Quote Originally Posted by B&Jdude View Post
By the way, I bought a piece of that Tandy Velvet Pigskin Suede Black (#9120-01), and that stuff is great! It is super flexible and soft with an occasional big hole (about 1 or 2 mm, apparently mostly from scratches and wounds) and numerous very tiny holes scattered about . . . they are real small, about the size of a needle point, but not as large as the needle body. They should be very easy to seal.

I got a small size skin, about 10 1/2 sq ft, and by cutting out bellows-size pieces while avoiding the occasional big holes (except where one falls where the lens hole will be cut), I should be able to get a dozen or so bellows leathers out of this skin.

Also, maybe as an overkill, I ordered a piece of the focal plane shutter cloth from Micro-Tools. I might put a piece of it on the inside, behind the suede pigskin bellows, for a double light seal.

I don't mind playing around and trying different things, and I will certainly experiment with the bellows replacement.

A couple other things need to be addressed that we haven't mentioned yet. First, (maybe because of shrinkage of the wood over the years) the Panorams seem to commonly have a problem of focusing beyond infinity. Since the swing lens and its shaft don't lend themselves to being moved, one would most likely need to correct this condition by shimming the curved film track. I dont know how one would test the focus . . . maybe put a strip of wax paper on the film track and get under a dark cloth?? I guess I need some sort of flexible "ground glass".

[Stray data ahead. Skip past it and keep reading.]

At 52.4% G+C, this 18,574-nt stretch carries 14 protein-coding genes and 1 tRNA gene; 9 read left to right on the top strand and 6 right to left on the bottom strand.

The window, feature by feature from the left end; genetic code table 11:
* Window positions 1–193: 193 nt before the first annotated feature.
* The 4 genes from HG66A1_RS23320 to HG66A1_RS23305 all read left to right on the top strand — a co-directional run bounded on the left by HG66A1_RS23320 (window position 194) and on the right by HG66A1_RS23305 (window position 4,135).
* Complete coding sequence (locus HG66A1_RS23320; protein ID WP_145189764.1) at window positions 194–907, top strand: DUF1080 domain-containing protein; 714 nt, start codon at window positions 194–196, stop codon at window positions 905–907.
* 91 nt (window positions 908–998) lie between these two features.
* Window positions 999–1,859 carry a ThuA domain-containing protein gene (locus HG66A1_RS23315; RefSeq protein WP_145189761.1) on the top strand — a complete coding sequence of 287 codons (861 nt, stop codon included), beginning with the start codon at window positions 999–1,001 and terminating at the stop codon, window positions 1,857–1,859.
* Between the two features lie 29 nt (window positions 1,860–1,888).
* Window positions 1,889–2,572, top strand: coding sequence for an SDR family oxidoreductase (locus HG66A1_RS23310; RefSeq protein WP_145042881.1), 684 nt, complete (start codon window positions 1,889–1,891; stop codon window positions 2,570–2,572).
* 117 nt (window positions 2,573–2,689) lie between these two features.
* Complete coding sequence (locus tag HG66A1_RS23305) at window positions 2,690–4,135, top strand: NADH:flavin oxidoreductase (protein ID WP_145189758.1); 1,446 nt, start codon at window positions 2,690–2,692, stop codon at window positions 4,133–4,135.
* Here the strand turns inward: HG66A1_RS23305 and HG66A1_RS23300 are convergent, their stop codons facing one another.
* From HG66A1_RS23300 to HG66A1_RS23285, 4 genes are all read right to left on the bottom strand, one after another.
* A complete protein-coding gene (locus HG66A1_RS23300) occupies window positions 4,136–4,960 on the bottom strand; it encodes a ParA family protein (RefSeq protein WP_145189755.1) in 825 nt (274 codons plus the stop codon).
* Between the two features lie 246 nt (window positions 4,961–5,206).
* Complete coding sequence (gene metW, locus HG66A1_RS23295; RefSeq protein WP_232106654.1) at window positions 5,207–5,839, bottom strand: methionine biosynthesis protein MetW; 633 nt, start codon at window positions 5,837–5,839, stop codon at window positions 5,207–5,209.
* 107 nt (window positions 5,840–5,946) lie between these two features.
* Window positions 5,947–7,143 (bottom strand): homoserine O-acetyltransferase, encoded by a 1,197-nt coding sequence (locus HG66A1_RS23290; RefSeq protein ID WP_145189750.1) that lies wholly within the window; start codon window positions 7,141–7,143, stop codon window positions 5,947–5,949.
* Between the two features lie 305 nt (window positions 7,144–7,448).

The second problem that I hear about, but haven't a clue how to deal with it, regards the lens swiveling on its "Nodal Point". I suppose someone who knows a lot more about optics than I needs to address that one.

1) the focus set, you have to be careful as I'm guesting that the lens is set in the hypofocal curve, were for example 10' to infinity is in focus. I would not shim the film plain but pull shims under the lens mount. Shim materials can be order in sheet form from to places: McMaster-Carr or MSC Industrial Supply Co. links: http://www.mcmaster.com/ , https://www1.mscdirect.com/

2) Unless you have a lot of stuff in the foreground very close in, as the nodal point of the lens is very close to the pivot point you will not see much if not any parallax error in the photos. (I do allot of panoramas using a digital cameras, and most are hand held) Unless a single mucus lens is used the nodal point of the lenses will be close to the aperture.